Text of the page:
Academic journal article Psychonomic Bulletin & Review

Motor and Visual Codes Interact to Facilitate Visuospatial Memory Performance

Academic journal article Psychonomic Bulletin & Review

Motor and Visual Codes Interact to Facilitate Visuospatial Memory Performance

Article excerpt

The spatial working memory system constantly updates spatial representations and many studies have focused on the underlying principles of the encoding and maintenance of visual information. Here we investigated the question of how the production of actions influences spatial working memory. Participants were given a task that required concurrent maintenance of two spatial arrays, one encoded by visual observation accompanied with pointing movements, the other by only visual observation. Across two experiments, movement during encoding was found to facilitate recognition of spatial arrays in a load-dependent manner. The results suggest an action-based encoding principle within the working memory system, and possible underlying action-related mechanisms are discussed.

The fovea, the portion of the retina from which we extract detailed visual information, subtends only a small portion of our visual field. The small size of the fovea is the reason humans make over 150,000 saccadic eye movements each waking day-the information we glean at each fixation is so limited that we must constantly move our eyes from object to object in order to keep an updated spatial representation of our environment. The building and maintenance of this constantly updated spatial representation is the purview of the spatial working memory system.

Most studies examining the operation of the spatial working memory system have focused on the encoding and maintenance of visual information. Typical tasks involve the recall of some aspect of a spatial array which was first presented then removed from view (see, e.g., Luck & Vogel, 1997). In these tasks, perception plays the important role of regulating the information that reaches our spatial working memory system. Ultimately though, a major role of perception is to provide information to the various actions systems. In other words, perception underlies action (see, e.g., Schneider, 1995; for some recent experimental evidence, see Hannus, Cornelissen, Lindemann, & Bekkering, 2005).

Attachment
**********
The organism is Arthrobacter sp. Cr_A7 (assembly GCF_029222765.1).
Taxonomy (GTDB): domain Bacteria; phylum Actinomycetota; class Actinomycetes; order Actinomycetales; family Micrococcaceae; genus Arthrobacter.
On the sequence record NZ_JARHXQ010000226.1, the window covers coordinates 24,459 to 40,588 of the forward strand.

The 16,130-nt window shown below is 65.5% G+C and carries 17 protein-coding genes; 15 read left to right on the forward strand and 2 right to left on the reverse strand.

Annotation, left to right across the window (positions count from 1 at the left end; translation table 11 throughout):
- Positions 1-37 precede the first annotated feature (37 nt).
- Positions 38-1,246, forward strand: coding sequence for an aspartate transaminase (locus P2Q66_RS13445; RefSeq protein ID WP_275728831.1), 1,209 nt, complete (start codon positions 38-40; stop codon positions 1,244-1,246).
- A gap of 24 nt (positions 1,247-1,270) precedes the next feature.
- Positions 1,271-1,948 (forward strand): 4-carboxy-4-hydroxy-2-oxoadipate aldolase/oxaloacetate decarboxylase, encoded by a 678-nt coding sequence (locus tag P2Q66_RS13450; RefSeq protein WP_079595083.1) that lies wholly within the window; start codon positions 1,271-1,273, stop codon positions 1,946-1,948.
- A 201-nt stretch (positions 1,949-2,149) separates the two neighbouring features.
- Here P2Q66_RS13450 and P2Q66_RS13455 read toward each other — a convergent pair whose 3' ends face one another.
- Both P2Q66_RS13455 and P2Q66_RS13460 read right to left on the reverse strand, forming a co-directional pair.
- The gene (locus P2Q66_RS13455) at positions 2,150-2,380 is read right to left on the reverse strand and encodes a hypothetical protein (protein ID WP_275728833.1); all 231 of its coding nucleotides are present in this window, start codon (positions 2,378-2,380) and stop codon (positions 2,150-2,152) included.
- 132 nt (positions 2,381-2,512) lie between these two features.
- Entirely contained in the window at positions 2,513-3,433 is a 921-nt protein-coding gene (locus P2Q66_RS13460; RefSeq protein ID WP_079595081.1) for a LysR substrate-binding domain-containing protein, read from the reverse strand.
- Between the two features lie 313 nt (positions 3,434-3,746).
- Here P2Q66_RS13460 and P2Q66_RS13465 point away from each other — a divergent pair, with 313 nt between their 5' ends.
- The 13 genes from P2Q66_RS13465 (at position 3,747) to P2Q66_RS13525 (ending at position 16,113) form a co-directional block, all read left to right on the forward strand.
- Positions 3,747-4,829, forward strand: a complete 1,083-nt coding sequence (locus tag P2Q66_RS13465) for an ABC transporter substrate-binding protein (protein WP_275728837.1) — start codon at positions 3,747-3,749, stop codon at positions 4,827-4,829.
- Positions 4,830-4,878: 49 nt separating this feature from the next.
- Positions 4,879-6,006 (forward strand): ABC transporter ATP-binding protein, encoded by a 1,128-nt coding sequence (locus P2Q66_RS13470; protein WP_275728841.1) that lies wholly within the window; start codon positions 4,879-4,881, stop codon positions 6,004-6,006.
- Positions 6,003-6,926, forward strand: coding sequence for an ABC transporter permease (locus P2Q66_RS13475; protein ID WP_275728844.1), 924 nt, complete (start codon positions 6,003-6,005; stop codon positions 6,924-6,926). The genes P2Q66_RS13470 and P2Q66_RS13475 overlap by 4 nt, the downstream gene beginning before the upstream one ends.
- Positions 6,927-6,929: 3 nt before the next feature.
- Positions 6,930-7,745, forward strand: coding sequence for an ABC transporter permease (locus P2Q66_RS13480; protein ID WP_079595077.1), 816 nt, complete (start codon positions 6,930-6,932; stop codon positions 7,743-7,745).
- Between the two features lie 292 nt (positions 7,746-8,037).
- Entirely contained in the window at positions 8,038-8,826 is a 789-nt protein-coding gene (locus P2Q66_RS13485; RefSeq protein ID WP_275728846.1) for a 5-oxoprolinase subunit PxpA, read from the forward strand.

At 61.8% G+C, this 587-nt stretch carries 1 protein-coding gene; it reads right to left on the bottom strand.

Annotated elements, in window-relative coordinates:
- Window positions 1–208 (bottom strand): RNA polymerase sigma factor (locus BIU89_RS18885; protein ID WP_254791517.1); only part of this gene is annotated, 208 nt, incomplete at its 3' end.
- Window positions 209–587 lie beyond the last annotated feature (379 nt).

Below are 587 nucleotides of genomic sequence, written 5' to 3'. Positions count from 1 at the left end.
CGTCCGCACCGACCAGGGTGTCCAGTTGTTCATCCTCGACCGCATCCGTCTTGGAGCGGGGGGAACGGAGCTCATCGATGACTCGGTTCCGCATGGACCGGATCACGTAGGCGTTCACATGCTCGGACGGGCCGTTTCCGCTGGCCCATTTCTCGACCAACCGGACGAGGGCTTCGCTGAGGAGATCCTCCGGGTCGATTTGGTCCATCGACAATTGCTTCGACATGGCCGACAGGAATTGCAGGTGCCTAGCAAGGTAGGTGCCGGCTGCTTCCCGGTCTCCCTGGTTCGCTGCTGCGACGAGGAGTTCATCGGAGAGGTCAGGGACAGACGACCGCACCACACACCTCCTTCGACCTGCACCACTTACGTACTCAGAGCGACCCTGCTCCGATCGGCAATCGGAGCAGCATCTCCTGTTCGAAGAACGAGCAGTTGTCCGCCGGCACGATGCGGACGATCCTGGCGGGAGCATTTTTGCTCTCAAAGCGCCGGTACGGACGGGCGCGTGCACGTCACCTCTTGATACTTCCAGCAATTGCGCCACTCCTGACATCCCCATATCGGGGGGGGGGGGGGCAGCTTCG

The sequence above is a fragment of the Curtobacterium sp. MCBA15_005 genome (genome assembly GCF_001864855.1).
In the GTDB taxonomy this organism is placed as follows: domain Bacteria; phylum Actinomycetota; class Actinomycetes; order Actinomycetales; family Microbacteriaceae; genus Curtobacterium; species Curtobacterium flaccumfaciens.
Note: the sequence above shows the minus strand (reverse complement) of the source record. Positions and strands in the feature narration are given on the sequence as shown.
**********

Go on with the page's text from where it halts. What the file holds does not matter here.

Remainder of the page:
The reverse can be true as well, in that action can influence perception. The selection-for-action hypothesis (Airport, 1989) proposes that we pay attention only to features in the environment that are relevant toward a certain intended action. For instance, it has been found that people selectively target their first saccadic eye movement in relation to their action intention. If the instruction was to grasp the target, orientation was processed at an enhanced level compared to the condition where observers had to point at the target (Bekkering & Neggers, 2002; Hannus et al., 2005). Within the realm of spatial cognition, it has been suggested that preparing pointing movements toward a specific cue or object results in our perceiving that object in a more spatially oriented perceptual framework (Fischer & Hoellen, 2004).

It is evident, therefore, that the relationship between perception, action, and the intervening cognitive processes are quite complex, even within the confines of spatial working memory. Thus, to investigate the seemingly simple question of how pointing influences spatial working memory requires an understanding of how perception and action interact to influence the formation and maintenance of spatial representations; something that is not at all that simple.

It is worth noting that the few studies that have examined the effect of various actions on working memory have found that intervening actions tend to disrupt memory performance. For example, Hale, Myerson, Rhee, Weiss, and Abrams (1996) and Lawrence, Myerson, Oonk, and Abrams (2001), reported that actions produced during the retention phase of a spatial working memory task decreased memory performance. The disruptive influence of these intervening (as they occurred between encoding and recall) actions occurred for limb movements alone (Lawrence et al.), saccadic movements alone (Hale et al.), and conjoined limb and eye movements (Hale et al. …

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